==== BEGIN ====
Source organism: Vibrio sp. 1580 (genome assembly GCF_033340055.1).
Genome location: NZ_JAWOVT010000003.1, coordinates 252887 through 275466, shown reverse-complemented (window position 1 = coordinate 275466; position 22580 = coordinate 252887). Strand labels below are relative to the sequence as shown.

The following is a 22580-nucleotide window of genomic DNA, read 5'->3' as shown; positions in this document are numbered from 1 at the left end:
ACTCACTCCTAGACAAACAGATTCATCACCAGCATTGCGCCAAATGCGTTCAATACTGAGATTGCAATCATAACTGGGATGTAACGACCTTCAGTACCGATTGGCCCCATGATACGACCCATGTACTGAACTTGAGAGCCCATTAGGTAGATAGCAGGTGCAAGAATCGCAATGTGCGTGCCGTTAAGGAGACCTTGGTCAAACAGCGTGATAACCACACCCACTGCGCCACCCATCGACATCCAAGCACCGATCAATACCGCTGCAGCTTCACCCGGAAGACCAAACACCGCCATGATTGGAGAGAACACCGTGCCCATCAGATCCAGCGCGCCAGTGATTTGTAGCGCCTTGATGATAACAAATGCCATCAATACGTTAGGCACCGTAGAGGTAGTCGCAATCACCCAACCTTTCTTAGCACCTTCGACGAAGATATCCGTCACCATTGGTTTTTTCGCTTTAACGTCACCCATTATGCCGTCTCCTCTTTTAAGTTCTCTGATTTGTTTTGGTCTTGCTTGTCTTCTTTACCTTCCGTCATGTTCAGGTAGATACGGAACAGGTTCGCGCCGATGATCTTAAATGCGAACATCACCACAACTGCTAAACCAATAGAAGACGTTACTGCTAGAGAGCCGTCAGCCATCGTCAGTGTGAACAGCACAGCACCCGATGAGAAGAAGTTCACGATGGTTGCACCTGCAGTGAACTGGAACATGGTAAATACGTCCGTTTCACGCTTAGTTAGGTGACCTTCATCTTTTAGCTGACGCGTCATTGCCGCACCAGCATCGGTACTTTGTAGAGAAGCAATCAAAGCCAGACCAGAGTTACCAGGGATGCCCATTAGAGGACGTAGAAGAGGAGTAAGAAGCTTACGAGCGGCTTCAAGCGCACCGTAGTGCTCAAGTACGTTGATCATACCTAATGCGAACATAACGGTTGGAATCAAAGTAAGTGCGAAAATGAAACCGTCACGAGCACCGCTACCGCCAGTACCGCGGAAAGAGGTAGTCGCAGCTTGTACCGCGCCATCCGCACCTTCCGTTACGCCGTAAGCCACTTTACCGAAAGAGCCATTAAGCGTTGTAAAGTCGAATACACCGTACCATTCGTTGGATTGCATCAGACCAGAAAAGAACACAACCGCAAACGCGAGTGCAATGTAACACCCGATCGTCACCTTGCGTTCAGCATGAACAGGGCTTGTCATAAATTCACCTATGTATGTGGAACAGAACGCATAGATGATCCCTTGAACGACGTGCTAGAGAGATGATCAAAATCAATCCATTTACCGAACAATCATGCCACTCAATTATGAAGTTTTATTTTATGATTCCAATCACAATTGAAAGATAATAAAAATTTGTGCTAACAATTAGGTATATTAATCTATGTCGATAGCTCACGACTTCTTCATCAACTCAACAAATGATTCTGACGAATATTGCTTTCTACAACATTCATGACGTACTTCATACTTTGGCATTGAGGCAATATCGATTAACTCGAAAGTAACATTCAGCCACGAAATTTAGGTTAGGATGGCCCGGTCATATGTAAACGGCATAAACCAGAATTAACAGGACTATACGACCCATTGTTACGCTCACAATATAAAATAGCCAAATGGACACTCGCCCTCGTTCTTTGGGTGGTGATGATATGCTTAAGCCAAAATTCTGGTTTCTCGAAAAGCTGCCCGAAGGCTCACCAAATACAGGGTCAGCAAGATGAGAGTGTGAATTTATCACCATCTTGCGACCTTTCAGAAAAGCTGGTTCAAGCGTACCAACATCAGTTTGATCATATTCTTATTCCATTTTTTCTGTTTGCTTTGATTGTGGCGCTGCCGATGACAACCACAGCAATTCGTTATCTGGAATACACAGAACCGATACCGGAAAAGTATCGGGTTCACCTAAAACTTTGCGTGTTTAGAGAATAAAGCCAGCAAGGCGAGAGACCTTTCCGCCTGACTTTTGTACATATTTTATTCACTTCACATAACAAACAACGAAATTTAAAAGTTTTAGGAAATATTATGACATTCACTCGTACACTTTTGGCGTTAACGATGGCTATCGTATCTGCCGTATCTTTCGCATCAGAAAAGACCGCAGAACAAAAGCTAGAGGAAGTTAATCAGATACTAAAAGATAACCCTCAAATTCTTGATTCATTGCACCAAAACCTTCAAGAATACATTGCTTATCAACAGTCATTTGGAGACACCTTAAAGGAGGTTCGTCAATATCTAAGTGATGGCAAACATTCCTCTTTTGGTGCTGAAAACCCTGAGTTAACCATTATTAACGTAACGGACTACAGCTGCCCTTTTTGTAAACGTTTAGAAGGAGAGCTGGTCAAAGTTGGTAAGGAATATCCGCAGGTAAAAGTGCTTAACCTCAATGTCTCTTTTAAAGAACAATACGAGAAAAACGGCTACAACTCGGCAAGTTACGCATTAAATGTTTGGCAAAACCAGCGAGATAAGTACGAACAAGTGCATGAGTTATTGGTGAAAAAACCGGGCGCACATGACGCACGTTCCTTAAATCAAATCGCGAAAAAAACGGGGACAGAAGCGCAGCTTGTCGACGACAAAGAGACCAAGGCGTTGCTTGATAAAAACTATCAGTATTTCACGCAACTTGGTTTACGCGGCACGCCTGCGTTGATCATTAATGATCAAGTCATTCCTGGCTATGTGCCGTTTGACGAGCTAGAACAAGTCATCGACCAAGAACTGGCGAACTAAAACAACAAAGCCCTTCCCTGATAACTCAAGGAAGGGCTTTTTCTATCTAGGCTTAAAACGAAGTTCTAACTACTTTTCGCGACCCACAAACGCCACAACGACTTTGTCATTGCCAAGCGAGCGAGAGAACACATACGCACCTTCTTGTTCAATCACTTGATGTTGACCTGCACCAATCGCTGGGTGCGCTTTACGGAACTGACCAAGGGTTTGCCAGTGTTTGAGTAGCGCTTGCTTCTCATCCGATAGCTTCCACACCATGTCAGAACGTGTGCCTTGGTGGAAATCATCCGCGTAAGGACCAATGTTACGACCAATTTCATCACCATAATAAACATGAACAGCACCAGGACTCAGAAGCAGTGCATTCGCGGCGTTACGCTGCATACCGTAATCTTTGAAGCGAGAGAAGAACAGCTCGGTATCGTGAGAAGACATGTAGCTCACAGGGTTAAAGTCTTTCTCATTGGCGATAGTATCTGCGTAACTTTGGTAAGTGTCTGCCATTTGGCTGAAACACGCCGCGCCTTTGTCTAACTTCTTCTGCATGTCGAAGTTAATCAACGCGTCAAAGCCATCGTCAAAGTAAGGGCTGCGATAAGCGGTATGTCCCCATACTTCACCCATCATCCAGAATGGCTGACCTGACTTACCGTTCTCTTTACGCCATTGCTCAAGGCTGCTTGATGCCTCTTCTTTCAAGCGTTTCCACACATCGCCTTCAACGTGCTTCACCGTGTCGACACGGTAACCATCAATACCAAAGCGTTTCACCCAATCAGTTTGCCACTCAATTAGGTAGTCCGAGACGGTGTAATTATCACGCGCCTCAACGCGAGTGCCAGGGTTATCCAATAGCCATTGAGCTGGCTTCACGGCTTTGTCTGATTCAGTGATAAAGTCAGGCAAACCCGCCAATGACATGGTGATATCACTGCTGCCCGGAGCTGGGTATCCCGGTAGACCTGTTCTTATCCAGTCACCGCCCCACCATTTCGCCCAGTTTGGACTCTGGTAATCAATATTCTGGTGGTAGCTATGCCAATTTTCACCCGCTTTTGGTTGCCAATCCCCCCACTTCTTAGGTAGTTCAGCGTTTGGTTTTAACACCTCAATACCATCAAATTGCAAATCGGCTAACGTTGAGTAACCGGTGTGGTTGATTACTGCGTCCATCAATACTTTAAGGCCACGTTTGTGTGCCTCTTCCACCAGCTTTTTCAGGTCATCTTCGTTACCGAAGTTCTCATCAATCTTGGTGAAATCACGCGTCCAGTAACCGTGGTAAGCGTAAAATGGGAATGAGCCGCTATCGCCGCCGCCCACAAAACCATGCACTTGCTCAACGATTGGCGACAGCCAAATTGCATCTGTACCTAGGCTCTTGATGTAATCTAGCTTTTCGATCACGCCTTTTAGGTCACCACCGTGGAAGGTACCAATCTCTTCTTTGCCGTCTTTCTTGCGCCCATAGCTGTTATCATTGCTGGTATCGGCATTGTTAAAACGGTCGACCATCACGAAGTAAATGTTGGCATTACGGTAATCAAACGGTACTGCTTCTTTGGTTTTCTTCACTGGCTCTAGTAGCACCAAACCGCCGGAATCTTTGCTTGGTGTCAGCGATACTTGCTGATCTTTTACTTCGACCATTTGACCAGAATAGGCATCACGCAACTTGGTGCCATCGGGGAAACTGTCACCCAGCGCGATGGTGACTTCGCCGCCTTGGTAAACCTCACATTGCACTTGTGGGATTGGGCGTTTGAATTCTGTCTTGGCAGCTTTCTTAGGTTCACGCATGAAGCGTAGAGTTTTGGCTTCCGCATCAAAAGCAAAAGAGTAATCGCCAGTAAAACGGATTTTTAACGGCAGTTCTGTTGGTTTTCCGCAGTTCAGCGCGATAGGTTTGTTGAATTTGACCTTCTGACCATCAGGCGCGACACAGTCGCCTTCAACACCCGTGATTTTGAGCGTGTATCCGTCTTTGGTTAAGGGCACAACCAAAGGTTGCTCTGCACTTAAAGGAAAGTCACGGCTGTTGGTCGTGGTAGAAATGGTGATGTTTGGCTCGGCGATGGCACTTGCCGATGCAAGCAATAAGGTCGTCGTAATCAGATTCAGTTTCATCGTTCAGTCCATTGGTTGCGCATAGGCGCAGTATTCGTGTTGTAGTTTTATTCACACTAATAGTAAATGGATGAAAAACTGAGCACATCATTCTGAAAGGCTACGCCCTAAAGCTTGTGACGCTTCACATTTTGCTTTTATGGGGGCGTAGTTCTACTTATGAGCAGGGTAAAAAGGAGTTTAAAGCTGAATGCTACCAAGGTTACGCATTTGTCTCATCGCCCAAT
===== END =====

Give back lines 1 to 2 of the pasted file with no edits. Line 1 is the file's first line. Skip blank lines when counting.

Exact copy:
Source organism: Vibrio sp. 1580 (genome assembly GCF_033340055.1).
Genome location: NZ_JAWOVT010000003.1, coordinates 252887 through 275466, shown reverse-complemented (window position 1 = coordinate 275466; position 22580 = coordinate 252887). Strand labels below are relative to the sequence as shown.